Taipei, Newly arrived officials in foreign representative offices in Taiwan on Thursday threw their weight behind an annual international film festival in Taipei that aims to raise awareness and focus on issues that affect women and society.
At a press conference for the “27th Women Make Waves Int’l Film Festival, Taiwan,” Diane Sovereign, chief of the Public Diplomacy Section at the American Institute in Taiwan (AIT), said that her office has forged a close cooperation with the organizers and strongly supports the festival for providing a platform for female filmmakers.
She commended the festival for challenging gender stereotypes and promoting women filmmakers by giving a more gender balanced view of the world.
“To see all those young, shy women filmmakers up there, they seem surprised to be called up but they have a voice. Maybe they are shy personally, but their films have a great voice,” said Sovereign, who arrived in Taiwan a month ago.
Sovereign noted that this year is the seventh year that the AIT has provided a grant or other forms of support for the film festival.
She commended the festival organizers for their passion in film and also their support for female filmmakers, pointing out that there are seven U.S. films in the festival, including the American cultural classic 1923 black and white film “Salome.”
“It (‘Salome’) has now become adopted as part of the queer film genre many many years after it was made, so thank you for including U.S. films,” Sovereign said.
She also cited close ties that Taiwan and U.S. share in promoting equal rights and praised the leadership of President Tsai Ing-wen (蔡英文), Taiwan’s first female president.
“The U.S. has always tried to be in the forefront of equal rights and Taiwan is such a strong partner in that. You have a woman president, who is a strong woman president that is leading your country through the COVID-19 pandemic and is doing a great job,” Sovereign told CNA.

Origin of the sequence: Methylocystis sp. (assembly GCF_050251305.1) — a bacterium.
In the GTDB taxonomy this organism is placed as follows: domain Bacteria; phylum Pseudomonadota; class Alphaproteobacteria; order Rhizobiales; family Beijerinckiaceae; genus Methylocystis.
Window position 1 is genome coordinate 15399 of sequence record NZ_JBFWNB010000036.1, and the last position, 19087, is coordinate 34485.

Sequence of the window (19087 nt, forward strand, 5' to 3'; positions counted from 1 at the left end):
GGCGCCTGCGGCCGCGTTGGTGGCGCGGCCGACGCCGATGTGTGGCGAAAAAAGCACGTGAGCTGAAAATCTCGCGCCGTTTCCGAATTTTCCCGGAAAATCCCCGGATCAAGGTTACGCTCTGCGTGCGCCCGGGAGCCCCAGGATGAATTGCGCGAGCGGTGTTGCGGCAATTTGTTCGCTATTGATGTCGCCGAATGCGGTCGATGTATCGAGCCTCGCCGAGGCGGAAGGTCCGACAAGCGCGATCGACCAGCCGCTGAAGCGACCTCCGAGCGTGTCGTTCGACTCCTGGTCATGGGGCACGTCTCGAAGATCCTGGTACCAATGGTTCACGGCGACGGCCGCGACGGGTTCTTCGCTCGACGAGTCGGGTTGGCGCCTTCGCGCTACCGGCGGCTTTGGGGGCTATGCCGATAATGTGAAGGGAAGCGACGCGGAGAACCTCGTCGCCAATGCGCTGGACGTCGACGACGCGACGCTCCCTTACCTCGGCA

Meanwhile, Nicolas Rouilleault, head of film, TV, music, and VR at the French representative office, who assumed office this week, said he is very enthusiastic in supporting the festival because it recognizes the contributions of Taiwanese female filmmakers to the film industry.
This year, the French Office in Taipei supported the festival through a program entitled “Pionnières du cinéma D’Alice Guy à Agnès Varda: les inventrices du cinéma” (The female pioneers of cinema from Alice Guy to Agnès Varda: the female inventors of cinema).
It focuses on six long-forgotten female filmmakers, said Pierre Goulange, Head of Political Affairs, Press and Communication Section at the French representative office, in a follow-up email.
Beyond the program, the French Office supports the festival for its continuous commitment to highlighting talented female filmmakers from all over the world to the Taiwanese audience, Goulange said.
“It is even more important for us as gender equality is a priority for the French government,” Goulange said. “Supporting this Festival is a way for us to contribute to the promotion of gender equality and fundamental rights in Taiwan.”
A total of 76 films will be screened at the “27th Women Make Waves Int’l Film Festival, Taiwan,” held Oct. 16-25 at the SPOT-Huashan Cinema in Taipei, said Pecha Lo (羅珮嘉), director of the festival.
The theme of this year’s festival, “Femture,” a combination of the words “feminism” and “future,” aims to encourage people to think about the future of women and feminism, Lo said, adding that the concept stresses the future’s complexity and delivers an introduction open to interpretation.
The festival will also include a Taiwan Competition section, which is now in its seventh edition, to showcase 15 films selected from over 110 entries by female Taiwanese directors, Lo said.
One of the nominated films is an 87-minute documentary, titled “The Lucky Woman,” which follows a Vietnamese migrant caretaker who ran away from her job to work illegally.
It was shot and edited over eight years, and directed by Tseng Wen-chen (曾文珍), who won Best Documentary for another one of her works at the 39th Golden Horse Awards, considered the Oscars of the Chinese-language film industry.
Winners of prizes for the Taiwan Competition will be announced at a ceremony on Oct. 22, according to a statement issued by the festival.
The Taiwan Competition was launched in 2014 to introduce films by female Taiwanese directors.
Source: Focus Taiwan News Channel